Knowing how to line dry clothes won’t just help the environment, it’s easier on your clothes, too. You’ll save money on A/C costs in the summer as well, since you won’t be paying to chase away all the heat the dryer adds to the house. As if that’s not enough reasons to consider line-drying, here’s one more: hang your laundry the right way and you can get out of ironing, too!
The Basics Of How To Line Dry Clothes
Decide where you want to hang your laundry. Will you run a line indoors, or do you have room for one in the yard? Some homeowner’s associations don’t permit permanent laundry lines (mine doesn’t), so check your HOA rules first. We got around our restriction by drilling a hole into a corner of the railing on my deck. Come laundry day, I haul out my umbrella-style laundry line and slip the base pole into the hole. As soon as I’m done, I fold the thing up and put it away, giving my neighbors nothing to complain about.
Buy good-quality clothes pins. The plastic ones like those in the picture are pretty, but I’ve never had good luck with them. I find the wooden ones clamp more tightly, and they don’t break when I drop them off the deck onto the cement patio below. (That happens more than I care to admit.)
Don’t put your line near a tree. Birds love trees. Birds poop a lot. Get the picture?
Watch the weather. The best days to line dry are sunny with a slight breeze that will blow out any wrinkles. But just because it’s cold outside, don’t let that deter you from line-drying: your clothes will dry, it’ll just take longer.
Flick your clothes before hanging, and smooth them as you hang. This will get rid of stray threads and lint. Smoothing means you won’t have to iron, either.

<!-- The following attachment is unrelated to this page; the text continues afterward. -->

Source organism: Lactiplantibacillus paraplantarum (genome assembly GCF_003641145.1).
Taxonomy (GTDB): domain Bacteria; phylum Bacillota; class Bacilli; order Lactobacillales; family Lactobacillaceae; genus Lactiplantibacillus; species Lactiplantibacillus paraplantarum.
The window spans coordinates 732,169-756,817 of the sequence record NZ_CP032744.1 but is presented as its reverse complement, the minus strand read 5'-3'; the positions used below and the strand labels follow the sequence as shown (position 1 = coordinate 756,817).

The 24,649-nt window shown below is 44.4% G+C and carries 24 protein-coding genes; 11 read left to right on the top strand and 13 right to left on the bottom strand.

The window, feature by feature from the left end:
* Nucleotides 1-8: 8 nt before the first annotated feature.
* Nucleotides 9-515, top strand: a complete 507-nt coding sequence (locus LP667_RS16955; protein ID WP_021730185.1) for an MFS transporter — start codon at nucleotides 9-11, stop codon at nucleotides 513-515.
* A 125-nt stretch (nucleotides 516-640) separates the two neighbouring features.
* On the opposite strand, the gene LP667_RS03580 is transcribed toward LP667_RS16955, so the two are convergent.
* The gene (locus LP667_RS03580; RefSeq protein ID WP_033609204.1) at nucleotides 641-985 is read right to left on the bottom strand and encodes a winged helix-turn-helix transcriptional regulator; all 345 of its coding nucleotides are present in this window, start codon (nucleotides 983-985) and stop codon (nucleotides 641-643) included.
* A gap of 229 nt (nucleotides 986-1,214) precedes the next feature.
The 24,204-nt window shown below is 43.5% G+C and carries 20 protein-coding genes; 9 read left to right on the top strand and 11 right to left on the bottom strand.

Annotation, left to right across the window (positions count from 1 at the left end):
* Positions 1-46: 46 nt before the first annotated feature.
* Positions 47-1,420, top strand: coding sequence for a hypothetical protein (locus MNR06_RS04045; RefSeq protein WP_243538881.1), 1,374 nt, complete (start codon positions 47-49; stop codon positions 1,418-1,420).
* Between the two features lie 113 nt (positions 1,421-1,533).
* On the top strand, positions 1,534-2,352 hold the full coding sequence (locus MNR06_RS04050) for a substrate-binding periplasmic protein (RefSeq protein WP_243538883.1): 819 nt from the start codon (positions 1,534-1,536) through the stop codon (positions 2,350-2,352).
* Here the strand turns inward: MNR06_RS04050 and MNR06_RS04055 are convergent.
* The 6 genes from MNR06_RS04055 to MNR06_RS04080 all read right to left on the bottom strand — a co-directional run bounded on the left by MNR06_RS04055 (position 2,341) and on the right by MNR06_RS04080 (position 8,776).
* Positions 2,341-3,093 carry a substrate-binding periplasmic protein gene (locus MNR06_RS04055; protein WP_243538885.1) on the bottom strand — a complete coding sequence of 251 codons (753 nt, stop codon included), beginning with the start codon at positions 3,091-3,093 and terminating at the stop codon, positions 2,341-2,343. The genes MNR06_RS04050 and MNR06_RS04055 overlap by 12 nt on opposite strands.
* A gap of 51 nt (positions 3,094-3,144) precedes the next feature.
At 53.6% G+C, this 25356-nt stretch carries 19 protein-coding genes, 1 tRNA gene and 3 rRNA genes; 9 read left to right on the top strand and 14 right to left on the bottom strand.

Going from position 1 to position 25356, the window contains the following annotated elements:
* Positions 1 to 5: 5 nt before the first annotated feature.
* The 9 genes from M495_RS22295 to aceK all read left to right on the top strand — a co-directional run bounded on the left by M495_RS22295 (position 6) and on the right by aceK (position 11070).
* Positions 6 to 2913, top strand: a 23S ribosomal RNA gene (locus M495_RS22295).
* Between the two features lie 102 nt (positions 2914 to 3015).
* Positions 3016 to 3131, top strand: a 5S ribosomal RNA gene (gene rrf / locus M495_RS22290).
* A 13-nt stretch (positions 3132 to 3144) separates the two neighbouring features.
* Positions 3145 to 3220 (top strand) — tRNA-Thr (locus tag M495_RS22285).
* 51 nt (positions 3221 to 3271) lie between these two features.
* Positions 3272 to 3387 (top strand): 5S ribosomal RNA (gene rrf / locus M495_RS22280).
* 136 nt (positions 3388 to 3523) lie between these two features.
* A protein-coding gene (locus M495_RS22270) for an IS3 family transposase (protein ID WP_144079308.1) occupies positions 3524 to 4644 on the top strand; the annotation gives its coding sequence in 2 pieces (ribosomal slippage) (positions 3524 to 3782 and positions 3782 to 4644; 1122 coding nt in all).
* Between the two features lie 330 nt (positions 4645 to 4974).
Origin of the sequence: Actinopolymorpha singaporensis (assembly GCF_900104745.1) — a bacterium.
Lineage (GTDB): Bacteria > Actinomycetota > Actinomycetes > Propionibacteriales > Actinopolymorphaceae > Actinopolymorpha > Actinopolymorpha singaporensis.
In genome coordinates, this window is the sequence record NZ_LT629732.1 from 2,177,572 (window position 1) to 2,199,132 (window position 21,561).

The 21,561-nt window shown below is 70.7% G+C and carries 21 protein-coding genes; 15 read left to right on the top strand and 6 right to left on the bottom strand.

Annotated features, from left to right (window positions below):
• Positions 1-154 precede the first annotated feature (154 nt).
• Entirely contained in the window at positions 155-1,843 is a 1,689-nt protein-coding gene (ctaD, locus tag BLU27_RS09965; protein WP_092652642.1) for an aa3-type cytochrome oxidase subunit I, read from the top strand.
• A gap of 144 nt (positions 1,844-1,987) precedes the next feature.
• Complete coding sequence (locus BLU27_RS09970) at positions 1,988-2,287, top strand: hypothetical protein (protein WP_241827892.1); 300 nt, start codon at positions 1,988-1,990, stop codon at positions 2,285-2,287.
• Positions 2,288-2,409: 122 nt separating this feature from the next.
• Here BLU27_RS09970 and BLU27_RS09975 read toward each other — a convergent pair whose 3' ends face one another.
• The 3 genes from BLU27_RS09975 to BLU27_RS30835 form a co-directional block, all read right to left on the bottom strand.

Clip the line to the clothes, not vice versa. This sounds strange, until you’re standing there with your clothes and the clip, but remember the point is to bring the line to the clothes and clip it there tightly. You don’t want your clothing bunching up as it dries, so make sure the clothes pins can’t slip.
Give it space. Clothes dry more quickly when there’s plenty of room for air to circulate. If you’re using an umbrella-style line like mine, try to stagger the clothes so there’s space between as well as in front of each item.
Take clothes down when slightly dry and tumble them through the dryer for a few minutes. This will remove any pollen, lint and other airborne stuff, and will eliminate any crunchy feel to your clothes, too.
Remove it from the dryer properly. Don’t just haul everything out of the dryer and shove it in a basket. That will wrinkle clothes. Remove items one at a time, laying things that need to be hung (versus folded and put in drawers) on top of the closed washing machine. Put everything else in the basket. Immediately hang the clothes that require it, then move on to folding the rest.
How To Line Dry Clothes By Type
Shirts: Button the collars and cuffs, then hang from the hem, letting the sleeves dangle.
Pants and shorts: Fold so the crease runs down the leg and hang from the cuffs. Turn pockets out for faster drying.
Skirts Full skirts look best when spread out and hung by the hem, although this takes up a lot of space. Straight skirts can be hung by the waistband using two to three pins.
Socks: Hang individually by the toes.
Wash cloths and towels: Be sure to give them a very good snap before hanging and they’ll come out softer. (White vinegar in the rinse water will also reduce the crispy feel of line-dried towels.)
Sheets Fold in half and drape over the line, pinning in place.
Underwear, and other unmentionables: I run ours through the dryer, figuring that our neighbor just doesn’t need to know that I have huge pink granny panties with a black poodle on the rear end. Come to think of it, you probably didn’t need to know that, either.
And remember: the laundry isn’t “done” until it’s all been put away!
Equipment I Use and Recommend: